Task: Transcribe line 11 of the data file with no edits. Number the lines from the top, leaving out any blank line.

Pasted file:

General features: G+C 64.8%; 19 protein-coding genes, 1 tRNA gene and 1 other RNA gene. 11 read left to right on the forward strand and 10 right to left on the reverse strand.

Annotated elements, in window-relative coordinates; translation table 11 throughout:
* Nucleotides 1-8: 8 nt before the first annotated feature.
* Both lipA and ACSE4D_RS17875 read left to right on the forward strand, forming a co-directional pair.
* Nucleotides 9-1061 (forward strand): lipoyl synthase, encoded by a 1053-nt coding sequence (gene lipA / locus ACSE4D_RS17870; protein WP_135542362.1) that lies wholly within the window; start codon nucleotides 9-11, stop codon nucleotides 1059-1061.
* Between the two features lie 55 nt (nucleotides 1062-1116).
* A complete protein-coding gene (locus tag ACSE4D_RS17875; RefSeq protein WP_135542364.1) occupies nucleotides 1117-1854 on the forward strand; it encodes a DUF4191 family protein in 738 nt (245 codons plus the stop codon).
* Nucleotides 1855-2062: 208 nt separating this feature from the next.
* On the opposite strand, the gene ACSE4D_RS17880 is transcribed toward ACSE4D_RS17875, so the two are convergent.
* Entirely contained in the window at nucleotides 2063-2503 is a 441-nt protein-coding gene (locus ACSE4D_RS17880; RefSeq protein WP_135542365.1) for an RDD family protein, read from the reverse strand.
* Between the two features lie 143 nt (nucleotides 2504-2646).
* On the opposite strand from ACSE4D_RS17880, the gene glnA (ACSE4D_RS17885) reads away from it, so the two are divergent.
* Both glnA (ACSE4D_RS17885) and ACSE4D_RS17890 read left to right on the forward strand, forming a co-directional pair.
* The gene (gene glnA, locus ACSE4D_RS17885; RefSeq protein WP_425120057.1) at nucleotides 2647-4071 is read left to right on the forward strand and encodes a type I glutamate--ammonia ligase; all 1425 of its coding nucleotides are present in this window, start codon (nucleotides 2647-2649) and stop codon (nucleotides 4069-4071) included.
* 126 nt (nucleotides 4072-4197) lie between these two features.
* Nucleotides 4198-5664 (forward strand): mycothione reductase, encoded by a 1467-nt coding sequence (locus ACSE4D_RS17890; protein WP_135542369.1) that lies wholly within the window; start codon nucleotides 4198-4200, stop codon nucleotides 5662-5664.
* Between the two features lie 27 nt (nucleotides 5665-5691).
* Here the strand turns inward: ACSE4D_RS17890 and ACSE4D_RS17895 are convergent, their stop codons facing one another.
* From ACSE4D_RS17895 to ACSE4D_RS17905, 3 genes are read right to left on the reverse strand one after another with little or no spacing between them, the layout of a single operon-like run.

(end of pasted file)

* Between the two features lie 143 nt (nucleotides 2504-2646).